Every year on the second Sunday of November we remember all those who died while serving their country. Over a period of a year between Remembrance Sundays we are planning to have individual acts of remembrances for each of the 58 killed, by tolling a bell on the anniversary of their death. The 11th November 2018 is the 100th anniversary of Armistice Day.
Whenever possible the bell will be tolled at 11.00 on the anniversary, the number of times rung to reflect the age of the person who is being commemorated. For some we do not have an age and so the bell will be rung 26 times as this reflects the average age of the 58 killed whose ages are known.
The bell will be rung as indicate below.
For some of the war dead we have researched additional information. While every effort has been made to ensure accuracy this cannot be guaranteed.
Charles William Simpson
On 17 November 1915 Anglia was returning from Calais to Dover, carrying 390 injured officers and soldiers. At around 12:30 pm, 1 nautical mile (1.9 km) east of Folkestone Gate, HMHS Anglia struck a mine and sank in fifteen minutes. The nearby torpedo gunboat HMS Hazardhelped evacuate the passengers and crew. Despite the assistance of the nearby collier Lusitania, 134 people died in the sinking. (Ref. Wikipedia).
HMS Barham was a Queen Elizabeth-class battleship built for the Royal Navy during the early 1910s. Often used as a flagship, she participated in the Battle of Jutland during the First World Waras part of the Grand Fleet. Barham was then transferred to the Mediterranean Fleet where she covered multiple Malta Convoys. She helped to sink an Italian heavy cruiser and a destroyer during the Battle of Cape Matapan in March 1941 and was damaged by German aircraft two months later during the evacuation of Crete. Barham was sunk off the Egyptian coast the following November by the German submarine U-331 with the loss of 862 crewmen, approximately two-thirds of her crew.(Ref. Wikipedia).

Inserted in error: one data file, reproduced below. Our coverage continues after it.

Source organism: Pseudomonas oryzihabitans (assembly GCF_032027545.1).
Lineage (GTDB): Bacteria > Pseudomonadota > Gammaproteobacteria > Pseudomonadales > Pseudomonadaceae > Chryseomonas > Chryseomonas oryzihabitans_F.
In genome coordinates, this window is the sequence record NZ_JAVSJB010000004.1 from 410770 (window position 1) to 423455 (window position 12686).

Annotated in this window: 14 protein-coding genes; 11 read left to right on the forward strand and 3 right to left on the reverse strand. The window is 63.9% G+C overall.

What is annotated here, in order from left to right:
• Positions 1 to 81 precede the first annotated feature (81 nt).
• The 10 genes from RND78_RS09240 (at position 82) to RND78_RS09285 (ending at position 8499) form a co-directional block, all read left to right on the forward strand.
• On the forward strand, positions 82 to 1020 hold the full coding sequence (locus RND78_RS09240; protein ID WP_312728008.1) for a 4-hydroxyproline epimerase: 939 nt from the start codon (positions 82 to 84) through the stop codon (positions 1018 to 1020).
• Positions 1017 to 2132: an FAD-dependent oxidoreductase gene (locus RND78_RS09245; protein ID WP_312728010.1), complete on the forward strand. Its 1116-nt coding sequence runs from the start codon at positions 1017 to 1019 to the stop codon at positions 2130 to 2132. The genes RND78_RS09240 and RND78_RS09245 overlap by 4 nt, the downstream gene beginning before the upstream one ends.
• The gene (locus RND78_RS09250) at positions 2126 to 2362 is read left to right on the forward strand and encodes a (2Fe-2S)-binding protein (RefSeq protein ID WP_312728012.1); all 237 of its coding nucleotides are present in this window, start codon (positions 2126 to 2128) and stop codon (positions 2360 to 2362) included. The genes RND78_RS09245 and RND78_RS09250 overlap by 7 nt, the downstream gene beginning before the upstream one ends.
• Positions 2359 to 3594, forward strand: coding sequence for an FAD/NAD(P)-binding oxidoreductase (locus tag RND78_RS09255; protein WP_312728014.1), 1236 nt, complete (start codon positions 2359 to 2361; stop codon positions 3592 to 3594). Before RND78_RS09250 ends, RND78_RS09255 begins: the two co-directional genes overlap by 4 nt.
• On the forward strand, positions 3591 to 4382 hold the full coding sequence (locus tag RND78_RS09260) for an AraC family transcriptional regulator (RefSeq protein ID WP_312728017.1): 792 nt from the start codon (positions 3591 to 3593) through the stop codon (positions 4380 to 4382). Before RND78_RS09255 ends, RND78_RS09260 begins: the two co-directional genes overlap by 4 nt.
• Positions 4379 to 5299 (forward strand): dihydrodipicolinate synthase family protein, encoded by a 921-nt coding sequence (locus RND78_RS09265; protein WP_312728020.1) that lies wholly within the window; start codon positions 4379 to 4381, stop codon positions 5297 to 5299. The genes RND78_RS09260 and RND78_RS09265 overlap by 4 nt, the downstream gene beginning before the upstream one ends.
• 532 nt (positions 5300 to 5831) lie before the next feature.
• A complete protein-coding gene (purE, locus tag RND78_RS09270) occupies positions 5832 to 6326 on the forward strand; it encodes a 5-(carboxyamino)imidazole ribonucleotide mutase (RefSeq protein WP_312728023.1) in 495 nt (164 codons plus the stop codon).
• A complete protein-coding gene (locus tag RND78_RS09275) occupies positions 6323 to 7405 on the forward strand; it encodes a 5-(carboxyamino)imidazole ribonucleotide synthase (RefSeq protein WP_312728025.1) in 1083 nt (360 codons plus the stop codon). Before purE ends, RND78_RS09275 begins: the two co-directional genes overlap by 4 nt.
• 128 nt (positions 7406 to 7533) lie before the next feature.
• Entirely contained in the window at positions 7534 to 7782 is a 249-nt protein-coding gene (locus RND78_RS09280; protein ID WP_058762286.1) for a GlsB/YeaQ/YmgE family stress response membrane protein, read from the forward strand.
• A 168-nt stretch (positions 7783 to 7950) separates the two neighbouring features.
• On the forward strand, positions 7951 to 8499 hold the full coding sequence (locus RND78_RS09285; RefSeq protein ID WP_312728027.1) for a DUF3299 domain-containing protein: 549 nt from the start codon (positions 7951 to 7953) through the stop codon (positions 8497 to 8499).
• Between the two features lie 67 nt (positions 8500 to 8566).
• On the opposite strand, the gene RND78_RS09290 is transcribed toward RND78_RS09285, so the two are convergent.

The war cemetery in Mons has graves for 465 who died in WW1, including Robert Parris. Below shows the commemorative certificate in his memory. Also showing is the graves registration report and even more poignant is his entry in the register of soldiers effects showing the settlement of wages and war gratuity, in this case 6 shillings and 9 pence.